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Surveying Victims: Options for Conducting the National Crime Victimization Survey –D– The Uniform Crime Reporting Program Coordinated by the Federal Bureau of Investigation (FBI), the Uniform Crime Reporting (UCR) program is a cooperative program of law enforcement agencies that produces aggregate data on crimes reported to police. UCR data collection began in January 1930, drawing information from 400 U.S. cities; as of 2004, 17,000 law enforcement agencies participate in UCR (Federal Bureau of Investigation, 2004:Foreword). As it has evolved, the UCR program consists of two major systems: the long-established Summary Reporting System (SRS) and a newer, more detailed reporting system—the National Incident Based Reporting System (NIBRS)—that is poised to eventually supplant the SRS but has been slow to develop. We discuss these two component systems in turn. The major features of the UCR compared with the National Crime Victimization Survey (NCVS) are summarized in Table D-1. D–1 SUMMARY REPORTING SYSTEM D–1.a Index Crimes The core content of the Uniform Crime Reporting program inherits directly from the work of a Committee on Uniform Crime Records convened by the International Association of Chiefs of Police (IACP) in 1927. “Recognizing a need for national crime statistics,” that committee “evaluated various crimes on the basis of their seriousness, frequency of occurrence, perva-
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Surveying Victims: Options for Conducting the National Crime Victimization Survey Table D-1 National Data Sources Related to Crime Victimization in the United States Data Characteristics NCVS UCR Summary NIBRS Target population Noninstitutionalized persons age 12 and older in the United States Crime incidents occurring in the United States Crime incidents occurring in the United States Unit of observation Individual Law enforcement agency Crime incident Estimated coverage Nationally representative sample 94.2 percent of United States population covered by agencies active in UCR reporting Approximately 25 percent of United States population covered by agencies reporting in NIBRS format Types of victimization covered Criminal Homicide No Yes Yes Other Index Crimes Yes Yes Yes Geographic areas identified Region Yes Yes Yes State Yes Yes Yes County Yes Yes Yes Census Tract Yes No No Demographic coverage Age Yes No No Race Yes No Yes Sex Res No Yes Ethnicity Res No Yes Vulnerable groups Children 12 & older No Yes Immigrants (native born) No No No Disabled (learning disability only) No No No Elderly Yes No No Timeliness of data availability Time between reference period and data availability Pre-announced schedule Yes Yes Yes Fixed schedule Yes Yes Yes Accuracy and quality Sampling error Routinely estimated Unmeasured Unmeasured Other errors (nonsampling) No ongoing evaluation Unknown Unknown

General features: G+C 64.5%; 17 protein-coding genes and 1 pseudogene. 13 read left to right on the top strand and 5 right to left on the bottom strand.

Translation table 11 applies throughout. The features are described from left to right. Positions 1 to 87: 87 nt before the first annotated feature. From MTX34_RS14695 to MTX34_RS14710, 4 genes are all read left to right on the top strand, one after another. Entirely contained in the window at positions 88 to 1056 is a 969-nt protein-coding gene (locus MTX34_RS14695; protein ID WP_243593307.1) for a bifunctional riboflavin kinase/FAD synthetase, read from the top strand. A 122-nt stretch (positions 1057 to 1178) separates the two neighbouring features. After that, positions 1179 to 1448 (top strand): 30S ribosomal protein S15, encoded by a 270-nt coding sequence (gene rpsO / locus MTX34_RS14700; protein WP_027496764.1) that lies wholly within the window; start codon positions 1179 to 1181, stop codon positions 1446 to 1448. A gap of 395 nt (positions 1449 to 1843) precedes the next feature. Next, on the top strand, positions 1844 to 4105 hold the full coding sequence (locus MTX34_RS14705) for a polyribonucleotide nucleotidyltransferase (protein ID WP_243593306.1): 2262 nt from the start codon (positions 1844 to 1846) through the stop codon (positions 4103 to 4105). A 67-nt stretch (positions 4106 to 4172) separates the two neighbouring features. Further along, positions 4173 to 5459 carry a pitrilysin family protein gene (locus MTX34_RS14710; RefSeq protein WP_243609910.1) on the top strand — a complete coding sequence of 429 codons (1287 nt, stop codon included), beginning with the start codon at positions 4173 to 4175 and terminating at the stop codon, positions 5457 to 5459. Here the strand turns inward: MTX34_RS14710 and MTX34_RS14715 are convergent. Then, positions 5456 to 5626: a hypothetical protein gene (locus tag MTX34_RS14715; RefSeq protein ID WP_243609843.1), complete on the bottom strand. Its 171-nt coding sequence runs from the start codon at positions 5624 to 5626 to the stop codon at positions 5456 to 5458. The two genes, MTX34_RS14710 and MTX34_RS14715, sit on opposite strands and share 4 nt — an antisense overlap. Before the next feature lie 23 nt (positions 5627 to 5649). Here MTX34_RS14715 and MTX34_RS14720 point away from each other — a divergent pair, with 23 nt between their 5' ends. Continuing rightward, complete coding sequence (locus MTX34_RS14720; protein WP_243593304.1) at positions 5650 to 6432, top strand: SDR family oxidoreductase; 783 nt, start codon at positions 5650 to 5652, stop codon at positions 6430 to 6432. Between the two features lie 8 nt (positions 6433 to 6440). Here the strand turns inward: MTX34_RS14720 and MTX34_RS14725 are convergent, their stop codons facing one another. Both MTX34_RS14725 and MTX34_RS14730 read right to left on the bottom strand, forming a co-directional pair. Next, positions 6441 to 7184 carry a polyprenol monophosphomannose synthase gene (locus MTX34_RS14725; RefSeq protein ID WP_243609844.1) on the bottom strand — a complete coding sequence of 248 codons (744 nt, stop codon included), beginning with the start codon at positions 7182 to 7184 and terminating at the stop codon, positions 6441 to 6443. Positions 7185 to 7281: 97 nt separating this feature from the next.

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Surveying Victims: Options for Conducting the National Crime Victimization Survey siveness in all geographic areas, and likelihood of being reported to law enforcement” (Federal Bureau of Investigation, 2004:2). Although the labels have changed slightly, the seven crimes identified by the 1927 IACP committee remain the focus of today’s Uniform Crime Reports and are known as “Part I offenses.” Three of these are crimes against persons—criminal homicide, forcible rape, and aggravated assault—and four are crimes against property: robbery, burglary, larceny-theft, and motor vehicle theft. The only substantive change to this list of Part I offenses was made in 1978, when legislation directed that arson be designated a Part I offense; however, arson continues to be reported on a separate form rather than the standard “Return A” used to report the other Part I offenses. The Part I offenses are also known as “index crimes” because they are used to derive a general, national indicator of criminality—the national Crime Index. The index—first computed and reported in 1958—consists of the sum of the seven original Part I offenses, except that larceny is restricted to thefts of over $50. D–1.b Hierarchy Rule The general order in which the Part I offenses are listed is not accidental. Instead, with some interleaving, the listing of offenses defines a strict hierarchy that agencies are asked to follow in coding offenses. In descending order, the UCR hierarchy by Part I offense and suboffense is as follows: Criminal homicide Murder and nonnegligent manslaughter Manslaughter by negligence Forcible rape Rape by force Attempts to commit forcible rape Robbery Firearm Knife or cutting instrument Other dangerous weapon Strong-arm (hands, fists, feet, etc.) Aggravated assault Firearm Knife or cutting instrument